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Monday, May 16, 2016

Early Spring Pollinators and their Flowers


Dandelion visited by a cuckoo bee
© Beatriz Moisset

Many gardeners are developing a new concern for pollinators. They look for ways to help them. Aware that a perfectly manicured, pesticide-laden lawn is not good for pollinators they enthusiastically adopt a scattering of dandelions in the early spring.

This is certainly beneficial to pollinators. However some of the passionate claims that accompany this activity are somewhat exaggerated. It is not true that pollinators “need” dandelions. They would prefer other flowers if they had a chance.

Spicebush in bloom
© Beatriz Moisset
Spicebush and pollinator
© Beatriz Moisset
Before dandelions were introduced from Europe and before lawns became so rampant in our suburbs, early spring pollinators were faced with a smorgasbord of early spring flowers. Here is an incomplete list of the so-called spring ephemerals prevalent where I live, in the Mid-Atlantic region: spring beauty, trout lily, trillium, columbines, rue anemones, Dutchman's britches, bloodroot and bluebells. These and others can still be found in nature areas, although they have become extremely rare in gardens and parks. Perhaps even more important to early spring pollinators are a number of trees and shrubs, such as willows, maples (some, not all of them), serviceberry, sassafras, spicebush, redbud, and a little later, azaleas and dogwoods, just to name a few.

Spring beauty and spring beauty Andrena
© Beatriz Moisset
This assortment of flowering plants offers a rich and diverse diet to newly awakened queen bumble bees, early Andrena bees, and other bees and flies seeking pollen and nectar. Some pollinators are specialists on just one or a limited variety of flowers. The spring beauty Andrena, trout lily Andrena and several willow blossom devotees would look at dandelions in despair, not being able to make any use of them.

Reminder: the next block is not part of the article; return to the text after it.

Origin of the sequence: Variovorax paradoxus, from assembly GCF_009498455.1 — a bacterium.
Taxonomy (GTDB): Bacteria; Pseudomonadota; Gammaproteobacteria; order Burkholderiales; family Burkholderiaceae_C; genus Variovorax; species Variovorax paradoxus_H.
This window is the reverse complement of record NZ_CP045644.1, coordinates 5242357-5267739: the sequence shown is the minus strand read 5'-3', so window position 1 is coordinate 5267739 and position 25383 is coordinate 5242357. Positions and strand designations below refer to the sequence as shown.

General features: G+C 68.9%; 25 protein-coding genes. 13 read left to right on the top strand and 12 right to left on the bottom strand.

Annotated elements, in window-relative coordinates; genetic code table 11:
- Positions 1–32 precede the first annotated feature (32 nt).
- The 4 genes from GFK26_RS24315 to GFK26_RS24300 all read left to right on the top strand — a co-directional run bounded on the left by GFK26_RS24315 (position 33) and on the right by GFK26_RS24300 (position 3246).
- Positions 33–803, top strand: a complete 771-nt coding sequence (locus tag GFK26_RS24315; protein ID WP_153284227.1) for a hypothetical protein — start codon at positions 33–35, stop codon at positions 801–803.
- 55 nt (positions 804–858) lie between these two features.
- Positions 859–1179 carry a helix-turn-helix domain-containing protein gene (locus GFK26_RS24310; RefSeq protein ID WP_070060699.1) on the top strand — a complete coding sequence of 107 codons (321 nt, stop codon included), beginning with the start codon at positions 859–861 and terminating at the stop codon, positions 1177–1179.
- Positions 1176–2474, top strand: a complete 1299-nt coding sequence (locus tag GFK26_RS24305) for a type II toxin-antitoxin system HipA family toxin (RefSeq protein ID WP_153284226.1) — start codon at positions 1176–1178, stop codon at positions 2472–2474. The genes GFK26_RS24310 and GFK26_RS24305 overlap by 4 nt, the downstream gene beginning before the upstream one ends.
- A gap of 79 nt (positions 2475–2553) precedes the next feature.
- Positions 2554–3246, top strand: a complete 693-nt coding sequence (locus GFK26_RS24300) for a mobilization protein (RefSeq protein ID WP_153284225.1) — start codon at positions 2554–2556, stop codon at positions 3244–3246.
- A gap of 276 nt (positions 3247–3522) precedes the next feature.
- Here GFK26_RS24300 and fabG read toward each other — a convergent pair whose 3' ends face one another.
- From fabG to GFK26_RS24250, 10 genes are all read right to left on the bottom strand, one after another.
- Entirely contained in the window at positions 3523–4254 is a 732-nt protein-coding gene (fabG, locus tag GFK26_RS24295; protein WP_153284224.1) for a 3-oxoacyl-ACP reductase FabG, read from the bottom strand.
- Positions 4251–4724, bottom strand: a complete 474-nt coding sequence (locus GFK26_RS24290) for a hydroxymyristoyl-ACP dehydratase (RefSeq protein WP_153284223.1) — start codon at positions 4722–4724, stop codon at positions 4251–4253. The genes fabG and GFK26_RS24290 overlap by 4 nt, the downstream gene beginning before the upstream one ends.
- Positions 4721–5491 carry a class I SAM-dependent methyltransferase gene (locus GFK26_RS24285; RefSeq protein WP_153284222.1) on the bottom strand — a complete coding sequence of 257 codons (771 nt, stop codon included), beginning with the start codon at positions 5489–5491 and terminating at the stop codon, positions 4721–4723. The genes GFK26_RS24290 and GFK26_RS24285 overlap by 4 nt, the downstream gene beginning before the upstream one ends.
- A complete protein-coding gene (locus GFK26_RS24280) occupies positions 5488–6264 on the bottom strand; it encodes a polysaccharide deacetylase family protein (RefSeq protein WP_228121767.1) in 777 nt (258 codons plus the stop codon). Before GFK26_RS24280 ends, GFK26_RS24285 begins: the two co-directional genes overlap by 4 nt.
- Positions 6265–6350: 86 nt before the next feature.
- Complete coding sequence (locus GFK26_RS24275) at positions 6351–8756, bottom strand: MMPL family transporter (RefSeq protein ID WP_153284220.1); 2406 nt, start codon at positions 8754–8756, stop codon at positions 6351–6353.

Trout lily, frequently visited
by the trout lily Andrena
© Beatriz Moisset
The biotic community described above not only nourishes early-riser pollinators but also provides food and habitat for local wildlife. For instance, the red maple serves as a host plant for more than 100 moth species, willows provide food for several hundred species of moths. In turn, these caterpillars nourish birds and other wildlife. By contrast a lawn with dandelions is an impoverished ecosystem with very limited ecological value, more similar to a refugee camp than to a healthy, lively community.

Azalea and its specialist
the azalea Andrena
© Beatriz Moisset
If the goal is to help pollinators we would reduce the size of the lawn and grow some of the plants mentioned above rather than simply allowing dandelions among the blades of grass.

Bloodroot and Red-necked False Blister Beetle
© Beatriz Moisset
Such a goal is hard to achieve for most gardeners and probably impossible or nearly impossible for many of them. So, reducing the use of pesticides and allowing dandelions, as well as a few other small lawn “weeds,” is a good decision. But anybody seriously committed to protecting, not just pollinators, but entire ecosystems would do well to take a look at other alternatives.

Bluebells and carpenter bee
© Beatriz Moisset

Dandelion and ants
© Beatriz Moisset

1 comment:

  1. I love checking out different species of flowers to see what kind of insects are using them. Lots of interesting treasures turn up in the process.

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